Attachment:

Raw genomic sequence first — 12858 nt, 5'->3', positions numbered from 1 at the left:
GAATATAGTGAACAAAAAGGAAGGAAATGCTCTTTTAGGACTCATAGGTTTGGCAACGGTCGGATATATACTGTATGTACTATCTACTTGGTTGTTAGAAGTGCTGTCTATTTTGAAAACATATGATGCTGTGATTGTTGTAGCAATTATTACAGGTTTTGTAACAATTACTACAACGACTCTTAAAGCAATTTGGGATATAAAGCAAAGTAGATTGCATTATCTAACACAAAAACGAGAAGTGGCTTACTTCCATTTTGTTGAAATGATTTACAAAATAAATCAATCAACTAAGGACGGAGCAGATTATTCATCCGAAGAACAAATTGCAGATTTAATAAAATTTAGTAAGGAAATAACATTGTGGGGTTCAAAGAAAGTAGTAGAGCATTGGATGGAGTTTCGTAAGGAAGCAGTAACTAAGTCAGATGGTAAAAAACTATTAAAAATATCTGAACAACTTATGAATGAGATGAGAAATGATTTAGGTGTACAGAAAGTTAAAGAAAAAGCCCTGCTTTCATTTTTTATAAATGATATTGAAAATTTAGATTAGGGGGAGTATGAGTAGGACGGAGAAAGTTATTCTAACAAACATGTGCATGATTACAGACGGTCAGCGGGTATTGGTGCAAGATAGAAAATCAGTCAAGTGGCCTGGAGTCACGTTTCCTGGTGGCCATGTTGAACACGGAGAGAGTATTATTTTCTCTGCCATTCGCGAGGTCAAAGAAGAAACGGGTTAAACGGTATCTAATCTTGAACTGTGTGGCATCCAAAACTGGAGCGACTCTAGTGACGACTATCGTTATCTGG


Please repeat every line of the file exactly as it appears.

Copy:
Raw genomic sequence first — 12858 nt, 5'->3', positions numbered from 1 at the left:
GAATATAGTGAACAAAAAGGAAGGAAATGCTCTTTTAGGACTCATAGGTTTGGCAACGGTCGGATATATACTGTATGTACTATCTACTTGGTTGTTAGAAGTGCTGTCTATTTTGAAAACATATGATGCTGTGATTGTTGTAGCAATTATTACAGGTTTTGTAACAATTACTACAACGACTCTTAAAGCAATTTGGGATATAAAGCAAAGTAGATTGCATTATCTAACACAAAAACGAGAAGTGGCTTACTTCCATTTTGTTGAAATGATTTACAAAATAAATCAATCAACTAAGGACGGAGCAGATTATTCATCCGAAGAACAAATTGCAGATTTAATAAAATTTAGTAAGGAAATAACATTGTGGGGTTCAAAGAAAGTAGTAGAGCATTGGATGGAGTTTCGTAAGGAAGCAGTAACTAAGTCAGATGGTAAAAAACTATTAAAAATATCTGAACAACTTATGAATGAGATGAGAAATGATTTAGGTGTACAGAAAGTTAAAGAAAAAGCCCTGCTTTCATTTTTTATAAATGATATTGAAAATTTAGATTAGGGGGAGTATGAGTAGGACGGAGAAAGTTATTCTAACAAACATGTGCATGATTACAGACGGTCAGCGGGTATTGGTGCAAGATAGAAAATCAGTCAAGTGGCCTGGAGTCACGTTTCCTGGTGGCCATGTTGAACACGGAGAGAGTATTATTTTCTCTGCCATTCGCGAGGTCAAAGAAGAAACGGGTTAAACGGTATCTAATCTTGAACTGTGTGGCATCCAAAACTGGAGCGACTCTAGTGACGACTATCGTTATCTGG